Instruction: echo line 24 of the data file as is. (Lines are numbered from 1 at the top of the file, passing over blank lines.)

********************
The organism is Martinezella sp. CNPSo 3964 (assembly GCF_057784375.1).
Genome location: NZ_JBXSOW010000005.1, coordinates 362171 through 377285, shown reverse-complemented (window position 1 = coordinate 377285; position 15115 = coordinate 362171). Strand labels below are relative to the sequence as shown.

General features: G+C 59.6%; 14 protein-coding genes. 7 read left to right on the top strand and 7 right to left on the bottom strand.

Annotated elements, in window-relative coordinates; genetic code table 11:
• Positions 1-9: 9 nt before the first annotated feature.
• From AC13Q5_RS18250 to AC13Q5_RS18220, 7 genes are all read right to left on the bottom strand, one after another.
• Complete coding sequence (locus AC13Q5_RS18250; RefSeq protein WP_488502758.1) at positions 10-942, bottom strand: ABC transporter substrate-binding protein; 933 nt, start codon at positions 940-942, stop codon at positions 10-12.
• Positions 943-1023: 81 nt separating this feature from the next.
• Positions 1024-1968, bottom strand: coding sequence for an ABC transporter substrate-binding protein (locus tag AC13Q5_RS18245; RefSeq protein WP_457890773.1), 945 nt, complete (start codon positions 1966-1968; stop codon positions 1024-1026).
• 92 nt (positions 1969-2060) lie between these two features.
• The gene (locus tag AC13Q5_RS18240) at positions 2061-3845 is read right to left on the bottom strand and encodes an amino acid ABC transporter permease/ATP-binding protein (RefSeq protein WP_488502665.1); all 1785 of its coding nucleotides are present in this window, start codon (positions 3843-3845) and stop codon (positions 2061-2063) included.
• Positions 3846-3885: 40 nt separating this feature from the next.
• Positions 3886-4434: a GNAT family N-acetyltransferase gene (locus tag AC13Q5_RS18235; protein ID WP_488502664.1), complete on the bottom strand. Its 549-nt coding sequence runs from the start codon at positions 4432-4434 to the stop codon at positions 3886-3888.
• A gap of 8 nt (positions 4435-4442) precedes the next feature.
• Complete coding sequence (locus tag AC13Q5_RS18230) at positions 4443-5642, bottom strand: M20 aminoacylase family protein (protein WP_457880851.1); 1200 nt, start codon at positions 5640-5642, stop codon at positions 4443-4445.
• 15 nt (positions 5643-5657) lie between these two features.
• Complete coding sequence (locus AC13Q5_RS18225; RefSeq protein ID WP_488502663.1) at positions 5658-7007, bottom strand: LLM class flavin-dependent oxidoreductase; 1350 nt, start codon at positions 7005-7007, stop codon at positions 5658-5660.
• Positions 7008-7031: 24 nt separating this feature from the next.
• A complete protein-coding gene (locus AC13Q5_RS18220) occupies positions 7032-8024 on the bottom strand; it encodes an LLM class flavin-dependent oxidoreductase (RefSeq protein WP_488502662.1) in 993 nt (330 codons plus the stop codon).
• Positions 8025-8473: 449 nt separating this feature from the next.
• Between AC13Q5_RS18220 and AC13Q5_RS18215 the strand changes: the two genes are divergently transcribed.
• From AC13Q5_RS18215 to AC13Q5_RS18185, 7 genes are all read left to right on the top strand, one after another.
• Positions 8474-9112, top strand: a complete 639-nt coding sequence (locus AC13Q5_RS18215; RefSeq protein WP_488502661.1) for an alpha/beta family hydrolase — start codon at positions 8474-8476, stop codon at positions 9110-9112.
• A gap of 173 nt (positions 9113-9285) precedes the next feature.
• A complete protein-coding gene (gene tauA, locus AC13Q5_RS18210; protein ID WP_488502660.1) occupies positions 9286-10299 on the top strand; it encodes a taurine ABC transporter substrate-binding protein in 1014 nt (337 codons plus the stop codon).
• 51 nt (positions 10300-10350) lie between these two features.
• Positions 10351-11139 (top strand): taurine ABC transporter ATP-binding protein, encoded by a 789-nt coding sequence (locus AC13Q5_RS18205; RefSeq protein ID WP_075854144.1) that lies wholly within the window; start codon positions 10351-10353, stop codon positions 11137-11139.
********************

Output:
• A gap of 173 nt (positions 9113-9285) precedes the next feature.